Here’s a look at both candidates’ roads to vying to be a U.S. senator from Alabama.
In his nearly three decades in the public eye, Moore has never been one to shy away from controversy or confrontation.
He gained national attention for his dogged and bombastic defense of Christianity’s role in the U.S. political system.
Moore was twice removed from the Alabama Supreme Court for defying judicial orders.
In 2003 he was removed from the Alabama Supreme Court by the Alabama Court of the Judiciary for “willfully and publicly” defying the orders of a U.S. district court to remove a monument of the Ten Commandments on display a state judicial building.
In 2012, Moore was re-elected to the Alabama Supreme Court, only to be suspended in 2016 for ordering state probate judges to continue enforcing the state’s ban on same-sex marriages even after the U.S. Supreme Court legalized them nationwide.
In speeches and radio appearances discovered by CNN, Moore speculated as recently as December 2016 that there was a “big question” about whether former President Barack Obama is a natural-born U.S. citizen.
In a speech at an Alabama church this February, Moore suggested that the 9/11 terrorist attacks may have been the result of the U.S. turning away from God.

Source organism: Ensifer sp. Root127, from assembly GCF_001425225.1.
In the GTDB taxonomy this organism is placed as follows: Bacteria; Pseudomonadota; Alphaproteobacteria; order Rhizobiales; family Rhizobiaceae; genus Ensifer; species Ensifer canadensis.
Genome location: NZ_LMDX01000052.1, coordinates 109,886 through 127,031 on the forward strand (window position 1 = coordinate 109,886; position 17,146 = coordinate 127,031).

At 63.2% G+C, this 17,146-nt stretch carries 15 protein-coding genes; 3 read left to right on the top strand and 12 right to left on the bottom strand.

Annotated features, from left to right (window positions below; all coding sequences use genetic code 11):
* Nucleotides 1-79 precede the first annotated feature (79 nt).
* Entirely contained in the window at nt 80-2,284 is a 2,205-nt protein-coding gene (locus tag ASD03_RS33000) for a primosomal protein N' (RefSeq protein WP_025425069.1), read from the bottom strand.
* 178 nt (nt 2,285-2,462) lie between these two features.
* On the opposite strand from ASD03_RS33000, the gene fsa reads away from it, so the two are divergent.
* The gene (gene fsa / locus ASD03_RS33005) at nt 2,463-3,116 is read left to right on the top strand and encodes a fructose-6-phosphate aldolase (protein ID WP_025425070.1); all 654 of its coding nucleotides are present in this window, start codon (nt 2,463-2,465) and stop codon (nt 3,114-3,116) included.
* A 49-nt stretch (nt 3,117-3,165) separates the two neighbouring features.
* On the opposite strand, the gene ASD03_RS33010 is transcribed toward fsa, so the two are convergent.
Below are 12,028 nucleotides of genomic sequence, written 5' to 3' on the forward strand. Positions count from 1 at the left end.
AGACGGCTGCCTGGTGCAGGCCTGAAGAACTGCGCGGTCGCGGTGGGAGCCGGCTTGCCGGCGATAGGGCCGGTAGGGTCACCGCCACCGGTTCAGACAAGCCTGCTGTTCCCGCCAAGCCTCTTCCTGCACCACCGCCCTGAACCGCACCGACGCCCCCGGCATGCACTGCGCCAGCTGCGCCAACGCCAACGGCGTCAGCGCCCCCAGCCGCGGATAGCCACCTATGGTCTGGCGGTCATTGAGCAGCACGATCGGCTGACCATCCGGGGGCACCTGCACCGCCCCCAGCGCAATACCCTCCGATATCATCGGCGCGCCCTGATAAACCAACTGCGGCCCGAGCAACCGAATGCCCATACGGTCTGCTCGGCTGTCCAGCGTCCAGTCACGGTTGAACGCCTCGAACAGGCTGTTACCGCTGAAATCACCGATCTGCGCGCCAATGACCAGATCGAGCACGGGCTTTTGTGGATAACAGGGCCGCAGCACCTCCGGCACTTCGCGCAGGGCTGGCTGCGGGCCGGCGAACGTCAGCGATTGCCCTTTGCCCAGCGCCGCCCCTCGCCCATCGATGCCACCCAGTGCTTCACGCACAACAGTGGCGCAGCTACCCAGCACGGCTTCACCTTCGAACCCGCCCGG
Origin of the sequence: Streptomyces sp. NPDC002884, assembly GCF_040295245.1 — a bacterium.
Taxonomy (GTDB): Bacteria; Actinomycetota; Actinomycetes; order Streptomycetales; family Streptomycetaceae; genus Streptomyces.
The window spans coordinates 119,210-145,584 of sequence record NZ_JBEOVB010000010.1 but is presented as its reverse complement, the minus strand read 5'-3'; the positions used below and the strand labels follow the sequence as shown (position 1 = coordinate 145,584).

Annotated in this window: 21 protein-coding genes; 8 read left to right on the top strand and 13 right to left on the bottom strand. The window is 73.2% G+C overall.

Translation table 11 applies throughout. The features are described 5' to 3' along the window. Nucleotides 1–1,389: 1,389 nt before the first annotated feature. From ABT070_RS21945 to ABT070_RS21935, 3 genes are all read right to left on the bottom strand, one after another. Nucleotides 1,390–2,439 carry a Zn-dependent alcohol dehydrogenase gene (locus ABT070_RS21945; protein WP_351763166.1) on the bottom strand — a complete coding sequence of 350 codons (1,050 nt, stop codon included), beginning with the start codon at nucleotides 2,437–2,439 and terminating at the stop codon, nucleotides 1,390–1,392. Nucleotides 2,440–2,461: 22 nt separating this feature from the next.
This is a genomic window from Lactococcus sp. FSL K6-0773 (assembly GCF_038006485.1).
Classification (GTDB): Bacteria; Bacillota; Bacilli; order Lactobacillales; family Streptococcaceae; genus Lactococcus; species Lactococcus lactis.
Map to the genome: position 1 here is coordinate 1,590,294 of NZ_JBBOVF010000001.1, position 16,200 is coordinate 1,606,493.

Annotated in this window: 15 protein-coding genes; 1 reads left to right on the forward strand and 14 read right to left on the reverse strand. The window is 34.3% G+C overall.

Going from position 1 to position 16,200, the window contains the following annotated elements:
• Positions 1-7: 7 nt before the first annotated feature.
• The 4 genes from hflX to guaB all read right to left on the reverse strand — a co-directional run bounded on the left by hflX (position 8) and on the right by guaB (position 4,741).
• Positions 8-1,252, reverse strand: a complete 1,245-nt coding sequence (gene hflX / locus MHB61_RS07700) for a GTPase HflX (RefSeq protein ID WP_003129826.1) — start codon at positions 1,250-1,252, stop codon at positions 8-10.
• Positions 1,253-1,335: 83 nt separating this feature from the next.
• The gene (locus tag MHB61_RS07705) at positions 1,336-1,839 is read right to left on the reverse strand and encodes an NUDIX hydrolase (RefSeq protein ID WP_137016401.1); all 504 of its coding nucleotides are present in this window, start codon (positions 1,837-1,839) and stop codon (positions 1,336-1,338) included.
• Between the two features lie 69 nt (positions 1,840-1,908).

This month Moore again caused controversy after he appeared to refer to Native Americans and Asians as “reds” and “yellows” in a campaign speech.
Jones, a staffer for Howell Heflin when he was a senator from the state, was nominated by Bill Clinton to be the U.S. attorney for the Northern District of Alabama in September 1997 and was confirmed by a voice vote in the Senate two months later.
Shortly after Jones’ appointment, the federal government reopened its investigation into the 1963 bombing of the 16th Street Baptist Church bombing in Birmingham, carried out by four KKK members, which killed four young African-American girls.
One of the suspects, Robert Chambliss, was convicted of murder in 1977, but the case was reopened against two other suspects: Thomas Blanton and Bobby Cherry. Blanton was convicted in 2001, and Cherry was found guilty a year later.
Jones was also involved in the prosecution of Eric Rudolph, whose 1998 attack on a Birmingham abortion clinic killed an off-duty police officer. Rudolph was convicted in 2005, after Jones left office.
Jones announced his Senate run in May — his first attempt to win public office.
After Moore’s victory over Strange, the Democratic National Committee, the Democratic Senatorial Campaign Committee and other Democratic groups sent out statements in support of Jones, signaling more national support heading his way.
“Doug Jones is a man of character and integrity who is unafraid to stand up for what’s right and has a proven record of independence that will serve Alabama families in the U.S. Senate,” DSCC Chairman Chris Van Hollen wrote in a statement Tuesday night.
“Doug subscribes to the founders’ immortal declaration that all men and women are created equal and as such, he has always put people over party,” the DNC statement read. “And he’ll bring that same integrity and tenacity to Washington when Alabamians elect him to serve as their next senator in December’s special election.”
In a statement after Moore’s victory, Jones said, “The people of Alabama deserve a senator who will put aside partisan rancor and address the real needs facing the people of this state. I understand the importance of bipartisanship.”